An assertion is a test on the characters following or
preceding the current matching point that does not actually
consume any characters. The simple assertions coded as \b,
\B, \A, \Z, \z, ^ and $ are described in escape sequences. More complicated
assertions are coded as subpatterns. There are two
kinds: those that look ahead of the current position in the
subject string, and those that look behind it.
An assertion subpattern is matched in the normal way, except
that it does not cause the current matching position to be
changed. Lookahead assertions start with (?= for positive
assertions and (?! for negative assertions. For example,
matches a word followed by a semicolon, but does not include
the semicolon in the match, and
matches any occurrence of "foo" that is not followed by
"bar". Note that the apparently similar pattern
does not find an occurrence of "bar" that is preceded by
something other than "foo"; it finds any occurrence of "bar"
whatsoever, because the assertion (?!foo) is always
when the next three characters are "bar". A lookbehind
assertion is needed to achieve this effect.
Lookbehind assertions start with (?<= for positive assertions
and (?<! for negative assertions. For example,
does find an occurrence of "bar" that is not preceded by
"foo". The contents of a lookbehind assertion are restricted
such that all the strings it matches must have a fixed
length. However, if there are several alternatives, they do
not all have to have the same fixed length. Thus
is permitted, but
causes an error at compile time. Branches that match different
length strings are permitted only at the top level of
a lookbehind assertion. This is an extension compared with
Perl 5.005, which requires all branches to match the same
length of string. An assertion such as
is not permitted, because its single top-level branch can
match two different lengths, but it is acceptable if rewritten
to use two top-level branches:
The implementation of lookbehind assertions is, for each
alternative, to temporarily move the current position back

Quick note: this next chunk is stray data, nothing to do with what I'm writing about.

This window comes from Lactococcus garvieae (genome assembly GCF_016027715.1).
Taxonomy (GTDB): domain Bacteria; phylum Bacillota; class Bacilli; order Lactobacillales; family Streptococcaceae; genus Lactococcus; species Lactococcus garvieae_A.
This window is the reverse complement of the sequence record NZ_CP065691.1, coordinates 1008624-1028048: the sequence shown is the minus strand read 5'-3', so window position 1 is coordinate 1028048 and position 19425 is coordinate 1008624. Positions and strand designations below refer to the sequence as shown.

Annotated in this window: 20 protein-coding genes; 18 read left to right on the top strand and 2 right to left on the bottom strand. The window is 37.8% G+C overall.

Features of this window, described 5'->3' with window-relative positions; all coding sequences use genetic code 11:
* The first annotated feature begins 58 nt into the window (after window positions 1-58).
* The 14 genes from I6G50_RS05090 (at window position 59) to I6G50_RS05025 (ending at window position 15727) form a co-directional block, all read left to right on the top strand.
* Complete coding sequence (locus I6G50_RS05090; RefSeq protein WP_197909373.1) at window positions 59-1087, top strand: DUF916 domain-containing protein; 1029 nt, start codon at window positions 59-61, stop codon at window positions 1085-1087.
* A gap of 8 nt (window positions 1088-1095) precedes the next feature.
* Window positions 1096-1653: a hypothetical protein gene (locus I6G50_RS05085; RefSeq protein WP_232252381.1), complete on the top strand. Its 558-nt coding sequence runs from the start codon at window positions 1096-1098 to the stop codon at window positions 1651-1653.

by the fixed width and then try to match. If there are
insufficient characters before the current position, the
match is deemed to fail. Lookbehinds in conjunction with
once-only subpatterns can be particularly useful for matching
at the ends of strings; an example is given at the end
of the section on once-only subpatterns.
Several assertions (of any sort) may occur in succession.
matches "foo" preceded by three digits that are not "999".
Notice that each of the assertions is applied independently
at the same point in the subject string. First there is a
check that the previous three characters are all digits,
then there is a check that the same three characters are not
"999". This pattern does not match "foo" preceded by six
characters, the first of which are digits and the last three
of which are not "999". For example, it doesn't match
"123abcfoo". A pattern to do that is
This time the first assertion looks at the preceding six
characters, checking that the first three are digits, and
then the second assertion checks that the preceding three
characters are not "999".
Assertions can be nested in any combination. For example,
matches an occurrence of "baz" that is preceded by "bar"
which in turn is not preceded by "foo", while
is another pattern which matches "foo" preceded by three
digits and any three characters that are not "999".
Assertion subpatterns are not capturing subpatterns, and may
not be repeated, because it makes no sense to assert the
same thing several times. If any kind of assertion contains
capturing subpatterns within it, these are counted for the
purposes of numbering the capturing subpatterns in the whole
pattern. However, substring capturing is carried out only
for positive assertions, because it does not make sense for
Assertions count towards the maximum of 200 parenthesized